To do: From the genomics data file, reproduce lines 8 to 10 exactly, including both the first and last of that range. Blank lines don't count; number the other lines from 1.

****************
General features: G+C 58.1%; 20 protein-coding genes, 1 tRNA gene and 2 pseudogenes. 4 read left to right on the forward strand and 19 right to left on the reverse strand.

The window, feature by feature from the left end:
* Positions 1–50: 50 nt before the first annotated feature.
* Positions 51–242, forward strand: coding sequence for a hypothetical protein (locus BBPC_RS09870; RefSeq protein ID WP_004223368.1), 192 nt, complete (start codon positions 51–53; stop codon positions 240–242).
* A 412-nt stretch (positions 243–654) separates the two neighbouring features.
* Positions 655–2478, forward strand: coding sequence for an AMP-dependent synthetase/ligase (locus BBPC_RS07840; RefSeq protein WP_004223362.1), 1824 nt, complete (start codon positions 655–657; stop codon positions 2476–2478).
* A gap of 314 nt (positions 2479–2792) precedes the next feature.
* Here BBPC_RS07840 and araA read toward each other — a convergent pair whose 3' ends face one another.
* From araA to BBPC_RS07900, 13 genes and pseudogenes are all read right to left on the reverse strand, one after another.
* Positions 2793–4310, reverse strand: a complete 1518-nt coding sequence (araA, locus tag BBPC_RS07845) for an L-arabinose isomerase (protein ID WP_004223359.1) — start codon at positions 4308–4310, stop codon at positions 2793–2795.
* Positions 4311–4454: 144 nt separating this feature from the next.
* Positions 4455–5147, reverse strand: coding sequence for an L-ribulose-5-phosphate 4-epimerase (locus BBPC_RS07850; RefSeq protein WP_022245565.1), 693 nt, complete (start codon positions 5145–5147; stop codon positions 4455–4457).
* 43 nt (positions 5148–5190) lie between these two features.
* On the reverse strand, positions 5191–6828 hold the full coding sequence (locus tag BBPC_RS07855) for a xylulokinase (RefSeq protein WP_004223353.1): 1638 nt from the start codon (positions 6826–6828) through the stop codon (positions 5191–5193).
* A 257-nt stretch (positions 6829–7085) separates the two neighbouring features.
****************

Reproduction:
* Here BBPC_RS07840 and araA read toward each other — a convergent pair whose 3' ends face one another.
* From araA to BBPC_RS07900, 13 genes and pseudogenes are all read right to left on the reverse strand, one after another.
* Positions 2793–4310, reverse strand: a complete 1518-nt coding sequence (araA, locus tag BBPC_RS07845) for an L-arabinose isomerase (protein ID WP_004223359.1) — start codon at positions 4308–4310, stop codon at positions 2793–2795.